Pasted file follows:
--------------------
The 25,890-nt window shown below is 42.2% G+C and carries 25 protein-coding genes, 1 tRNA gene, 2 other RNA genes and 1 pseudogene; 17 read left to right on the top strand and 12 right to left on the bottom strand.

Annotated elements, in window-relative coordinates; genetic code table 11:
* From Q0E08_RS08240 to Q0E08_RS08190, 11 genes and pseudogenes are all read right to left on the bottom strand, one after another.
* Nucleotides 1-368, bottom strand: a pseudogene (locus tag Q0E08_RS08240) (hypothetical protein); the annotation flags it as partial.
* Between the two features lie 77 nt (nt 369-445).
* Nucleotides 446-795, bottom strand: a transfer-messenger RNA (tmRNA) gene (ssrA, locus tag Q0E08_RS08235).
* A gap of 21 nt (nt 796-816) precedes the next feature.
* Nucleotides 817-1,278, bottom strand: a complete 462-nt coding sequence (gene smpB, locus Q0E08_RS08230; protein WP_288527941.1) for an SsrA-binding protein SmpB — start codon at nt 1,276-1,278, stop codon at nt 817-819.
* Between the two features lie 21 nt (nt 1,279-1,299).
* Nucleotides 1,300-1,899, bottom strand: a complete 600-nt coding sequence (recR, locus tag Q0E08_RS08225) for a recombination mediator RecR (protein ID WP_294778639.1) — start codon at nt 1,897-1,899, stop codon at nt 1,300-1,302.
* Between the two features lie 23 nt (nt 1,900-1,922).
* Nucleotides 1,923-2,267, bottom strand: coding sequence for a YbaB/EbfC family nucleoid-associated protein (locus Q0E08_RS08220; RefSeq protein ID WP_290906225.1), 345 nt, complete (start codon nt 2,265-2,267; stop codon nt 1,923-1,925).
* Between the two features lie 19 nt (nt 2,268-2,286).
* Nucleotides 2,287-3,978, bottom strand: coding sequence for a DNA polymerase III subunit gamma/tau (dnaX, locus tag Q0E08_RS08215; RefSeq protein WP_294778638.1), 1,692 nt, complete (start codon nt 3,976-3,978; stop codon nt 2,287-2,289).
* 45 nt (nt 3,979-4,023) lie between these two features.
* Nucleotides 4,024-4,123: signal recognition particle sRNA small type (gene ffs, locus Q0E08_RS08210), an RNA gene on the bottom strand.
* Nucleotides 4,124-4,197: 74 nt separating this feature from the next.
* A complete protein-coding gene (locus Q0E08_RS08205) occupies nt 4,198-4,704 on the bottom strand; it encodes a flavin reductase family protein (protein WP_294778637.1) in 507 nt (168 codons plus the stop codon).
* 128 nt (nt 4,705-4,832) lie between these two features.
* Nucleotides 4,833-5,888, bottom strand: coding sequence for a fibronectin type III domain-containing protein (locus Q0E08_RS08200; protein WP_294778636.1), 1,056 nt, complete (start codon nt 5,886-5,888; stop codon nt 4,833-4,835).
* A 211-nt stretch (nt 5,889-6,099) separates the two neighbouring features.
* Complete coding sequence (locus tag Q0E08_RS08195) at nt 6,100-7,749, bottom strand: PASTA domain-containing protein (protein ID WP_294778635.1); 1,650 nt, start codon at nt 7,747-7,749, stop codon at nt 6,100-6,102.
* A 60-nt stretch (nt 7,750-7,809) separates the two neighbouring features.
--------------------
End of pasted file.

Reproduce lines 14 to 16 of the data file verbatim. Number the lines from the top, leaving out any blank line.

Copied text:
* Nucleotides 2,287-3,978, bottom strand: coding sequence for a DNA polymerase III subunit gamma/tau (dnaX, locus tag Q0E08_RS08215; RefSeq protein WP_294778638.1), 1,692 nt, complete (start codon nt 3,976-3,978; stop codon nt 2,287-2,289).
* 45 nt (nt 3,979-4,023) lie between these two features.
* Nucleotides 4,024-4,123: signal recognition particle sRNA small type (gene ffs, locus Q0E08_RS08210), an RNA gene on the bottom strand.